4 Ways Community Colleges Can Help You Make More Money
Your local community college. Maybe you associate it with two-year degrees and basic computer courses, but rarely give it more thought than that.
Well, think again.
There are unexpected money-making opportunities at community colleges, whether you’re a high school grad planning your next step, an entrepreneurial type with a fledgling business idea or a working professional looking to change fields or add to your skills.
Chances are, the community college down the street offers a class or a program that can help you make money.
4 Ways to Make Money Through Community College
Attending community college can help you discover new money-making opportunities and give you a leg up in your career.
1. Explore Well-Paying Jobs That Require Only a Two-Year Degree
Think you need four years of college (or more) to earn a decent salary? Not so.
Professions such as physical therapy assistant, dental hygienist and web developer all pay a median wage above $50,000, and you can learn them and snag a job with a two-year degree.
Even amid the economic turmoil of 2020, these jobs remain in demand — and are only expected to grow in the next few years. The best place to find a program: community colleges, which are the original incubators of career programs that require only an associate’s degree.
2. Earn Valuable Career Credentials
“Credentials” is an all-encompassing term that covers any type of learning that results in an achievement. A degree, a license, a certificate and a certification are all credentials, and all of them can lead to new careers — or enhance your status in your current one.
With employers scrambling to fill open positions, an applicant’s credential could be the key to getting noticed.
There are a plethora of credentials on offer. It’s important to vet the one you’re considering and make sure you obtain it from a reputable institution. That’s where community colleges come in.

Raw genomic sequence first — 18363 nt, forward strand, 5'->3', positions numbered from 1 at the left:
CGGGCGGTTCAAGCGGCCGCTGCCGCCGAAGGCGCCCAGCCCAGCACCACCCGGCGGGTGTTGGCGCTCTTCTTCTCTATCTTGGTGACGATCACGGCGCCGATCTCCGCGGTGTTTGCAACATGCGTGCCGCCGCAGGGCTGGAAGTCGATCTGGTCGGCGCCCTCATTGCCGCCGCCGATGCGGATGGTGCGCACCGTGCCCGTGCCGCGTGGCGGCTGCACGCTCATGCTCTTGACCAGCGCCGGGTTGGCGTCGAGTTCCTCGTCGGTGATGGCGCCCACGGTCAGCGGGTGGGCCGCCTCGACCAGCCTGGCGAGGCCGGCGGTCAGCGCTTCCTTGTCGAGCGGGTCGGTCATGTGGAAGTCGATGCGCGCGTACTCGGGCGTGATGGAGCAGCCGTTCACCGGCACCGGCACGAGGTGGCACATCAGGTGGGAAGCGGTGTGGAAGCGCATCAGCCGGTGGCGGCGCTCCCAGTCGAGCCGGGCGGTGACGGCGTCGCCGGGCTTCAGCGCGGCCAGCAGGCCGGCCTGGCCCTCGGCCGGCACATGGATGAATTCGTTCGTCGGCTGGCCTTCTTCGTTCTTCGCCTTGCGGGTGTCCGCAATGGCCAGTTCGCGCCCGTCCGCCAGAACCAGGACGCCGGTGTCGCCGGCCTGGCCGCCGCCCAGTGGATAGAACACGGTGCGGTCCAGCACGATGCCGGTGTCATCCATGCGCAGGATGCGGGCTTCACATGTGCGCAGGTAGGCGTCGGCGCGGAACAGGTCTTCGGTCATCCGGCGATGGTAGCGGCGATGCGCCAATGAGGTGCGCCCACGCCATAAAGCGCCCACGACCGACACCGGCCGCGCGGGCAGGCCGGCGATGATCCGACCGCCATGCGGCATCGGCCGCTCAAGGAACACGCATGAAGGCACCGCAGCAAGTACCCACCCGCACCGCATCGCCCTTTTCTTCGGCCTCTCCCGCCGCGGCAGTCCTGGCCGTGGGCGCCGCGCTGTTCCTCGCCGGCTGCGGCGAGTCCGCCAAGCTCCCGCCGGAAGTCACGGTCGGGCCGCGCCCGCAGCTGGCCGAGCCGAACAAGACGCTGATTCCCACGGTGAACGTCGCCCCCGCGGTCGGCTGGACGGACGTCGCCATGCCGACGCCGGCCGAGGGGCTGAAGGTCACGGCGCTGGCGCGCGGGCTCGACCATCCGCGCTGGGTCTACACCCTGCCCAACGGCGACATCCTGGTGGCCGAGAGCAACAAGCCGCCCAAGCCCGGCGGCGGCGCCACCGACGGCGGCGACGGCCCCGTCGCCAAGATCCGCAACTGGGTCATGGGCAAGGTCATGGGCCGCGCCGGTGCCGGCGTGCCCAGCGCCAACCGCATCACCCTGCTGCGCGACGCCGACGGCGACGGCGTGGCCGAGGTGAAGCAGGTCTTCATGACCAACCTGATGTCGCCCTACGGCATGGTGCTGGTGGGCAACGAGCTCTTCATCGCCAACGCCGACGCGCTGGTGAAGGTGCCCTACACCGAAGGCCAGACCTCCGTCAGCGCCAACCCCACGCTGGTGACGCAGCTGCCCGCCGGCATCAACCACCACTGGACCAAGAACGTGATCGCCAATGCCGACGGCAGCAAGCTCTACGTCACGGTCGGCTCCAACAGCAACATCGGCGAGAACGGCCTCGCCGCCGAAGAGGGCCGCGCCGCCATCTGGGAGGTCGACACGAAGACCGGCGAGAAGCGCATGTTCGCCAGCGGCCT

3. Take the First Step Into an Apprenticeship Program
Apprenticeship programs, as defined by the Department of Labor, require participants to earn wages from an employer as they train. Throughout the program, which can last one to six years, participants must work under the guidance of another employee and must earn an industry-recognized credential.
That’s right — unlike college, apprenticeships pay you to learn instead of the other way around. There are several pathways into apprenticeships, including local workforce development boards and — yes — community colleges, which have established relationships with local businesses, i.e. potential employers.
4. Make Use of a Makerspace
A makerspace is a community workshop space where you can make things. Hand-crafted things. Digital things. 3D-printed things. You supply the idea, they supply the equipment and workspace, usually for free.
Community colleges are major players in providing the public with free access to makerspaces. They have the benefit of robust career programs and those relationships with local employers.
Much like the mission of community colleges to help more people achieve higher education, their makerspaces broaden access to innovations, technology and ideas.
Molly Moorhead is a Senior Editor at The Penny Hoarder.